To modify a division of property and assets, there must be a specific reservation of jurisdiction in the final judgment to make a later adjudication of property rights. In Daoud v. Daoud the Florida Court of Appeal recently stated: “Dora S. Daoud, the former wife, raises four issues in this appeal of a contempt order resulting from her failure to comply with the final judgment dissolving her marriage to Khader Daoud, the former husband. We find merit in her challenge of the trial court’s modification of property rights previously adjudicated in the dissolution judgment, and reverse and remand on that issue. We affirm without comment the balance of the appealed order.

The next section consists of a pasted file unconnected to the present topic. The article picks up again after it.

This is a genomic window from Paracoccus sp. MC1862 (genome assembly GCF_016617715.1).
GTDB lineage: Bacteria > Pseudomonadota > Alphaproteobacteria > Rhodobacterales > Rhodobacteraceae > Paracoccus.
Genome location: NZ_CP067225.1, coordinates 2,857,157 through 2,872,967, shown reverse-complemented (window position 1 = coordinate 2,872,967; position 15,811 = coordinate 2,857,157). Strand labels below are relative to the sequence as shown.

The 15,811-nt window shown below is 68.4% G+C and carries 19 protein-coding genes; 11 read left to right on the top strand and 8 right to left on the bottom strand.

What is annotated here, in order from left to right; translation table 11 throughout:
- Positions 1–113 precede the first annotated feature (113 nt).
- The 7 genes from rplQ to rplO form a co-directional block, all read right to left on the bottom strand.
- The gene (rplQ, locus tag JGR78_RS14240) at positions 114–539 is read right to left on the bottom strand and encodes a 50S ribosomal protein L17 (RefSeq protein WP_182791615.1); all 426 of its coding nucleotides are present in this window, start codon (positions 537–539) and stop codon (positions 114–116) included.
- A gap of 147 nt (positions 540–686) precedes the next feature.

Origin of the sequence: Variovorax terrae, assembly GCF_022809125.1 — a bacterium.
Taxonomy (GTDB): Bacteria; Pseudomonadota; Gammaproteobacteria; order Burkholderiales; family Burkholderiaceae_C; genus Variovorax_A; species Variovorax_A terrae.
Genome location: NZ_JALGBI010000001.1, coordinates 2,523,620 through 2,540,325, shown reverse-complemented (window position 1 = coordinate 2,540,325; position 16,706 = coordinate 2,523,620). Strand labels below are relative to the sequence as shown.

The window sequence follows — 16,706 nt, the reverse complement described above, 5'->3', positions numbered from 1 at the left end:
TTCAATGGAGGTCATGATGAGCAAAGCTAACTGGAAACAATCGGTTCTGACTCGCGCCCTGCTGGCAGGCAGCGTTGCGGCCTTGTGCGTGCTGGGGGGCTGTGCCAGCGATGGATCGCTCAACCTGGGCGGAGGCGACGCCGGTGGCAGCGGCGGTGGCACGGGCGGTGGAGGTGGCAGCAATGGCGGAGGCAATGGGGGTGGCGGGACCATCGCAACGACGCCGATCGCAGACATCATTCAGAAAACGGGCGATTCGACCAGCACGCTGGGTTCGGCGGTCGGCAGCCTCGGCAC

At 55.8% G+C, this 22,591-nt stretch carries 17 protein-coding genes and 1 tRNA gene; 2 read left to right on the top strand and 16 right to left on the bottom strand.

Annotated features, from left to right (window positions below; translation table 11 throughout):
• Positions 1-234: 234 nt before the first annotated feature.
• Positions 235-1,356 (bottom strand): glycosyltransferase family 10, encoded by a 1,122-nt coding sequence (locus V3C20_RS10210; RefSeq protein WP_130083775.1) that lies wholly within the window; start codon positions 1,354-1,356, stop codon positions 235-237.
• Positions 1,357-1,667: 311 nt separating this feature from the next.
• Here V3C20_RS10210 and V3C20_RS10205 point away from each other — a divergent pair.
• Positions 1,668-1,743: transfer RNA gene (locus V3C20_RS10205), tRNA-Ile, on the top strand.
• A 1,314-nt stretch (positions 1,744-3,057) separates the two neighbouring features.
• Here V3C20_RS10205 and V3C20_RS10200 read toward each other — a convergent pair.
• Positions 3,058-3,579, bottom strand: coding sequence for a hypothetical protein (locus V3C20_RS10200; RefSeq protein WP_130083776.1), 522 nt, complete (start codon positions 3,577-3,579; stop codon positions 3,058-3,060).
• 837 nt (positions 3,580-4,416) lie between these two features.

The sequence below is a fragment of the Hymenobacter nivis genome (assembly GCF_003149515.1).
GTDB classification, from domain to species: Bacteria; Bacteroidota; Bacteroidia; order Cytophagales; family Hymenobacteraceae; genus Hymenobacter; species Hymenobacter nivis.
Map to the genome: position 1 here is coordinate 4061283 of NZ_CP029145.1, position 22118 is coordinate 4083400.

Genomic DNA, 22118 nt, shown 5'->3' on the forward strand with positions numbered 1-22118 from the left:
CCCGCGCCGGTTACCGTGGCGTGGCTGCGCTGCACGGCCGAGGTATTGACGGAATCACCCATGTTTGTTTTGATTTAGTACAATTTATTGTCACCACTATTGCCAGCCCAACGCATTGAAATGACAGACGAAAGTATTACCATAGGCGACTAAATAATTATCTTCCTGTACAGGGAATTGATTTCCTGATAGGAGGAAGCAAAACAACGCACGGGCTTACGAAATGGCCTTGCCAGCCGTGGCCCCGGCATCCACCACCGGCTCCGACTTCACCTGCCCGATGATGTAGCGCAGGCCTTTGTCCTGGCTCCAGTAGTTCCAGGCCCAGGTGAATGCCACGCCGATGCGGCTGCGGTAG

Absent appropriate pleadings by the former husband, a trial court lacks jurisdiction to alter or modify the property rights awarded to the former wife in the dissolution judgment. Work v. Provine, 632 So. 2d 1119,1121 (Fla. 1st DCA 1994) (“Generally speaking, in the absence of a specific reservation of jurisdiction to make a later adjudication of property rights, a lower court does not have jurisdiction to modify property rights after an adjudication of those rights has been made in a judgment of dissolution.”). Further, the general reservation of jurisdiction for the enforcement of its dissolution judgment does not empower a trial court to address or redistribute vested property between the parties. Id.; Fort v. Fort, 95l So.2d 1020, 1022 (Fla. 1st DCA 2007). Based on our review of the record, the former husband failed to properly plead for modification of the real property distribution contained in the dissolution judgment, and the trial court failed to specifically reserve jurisdiction to alter the prior distribution of property.”
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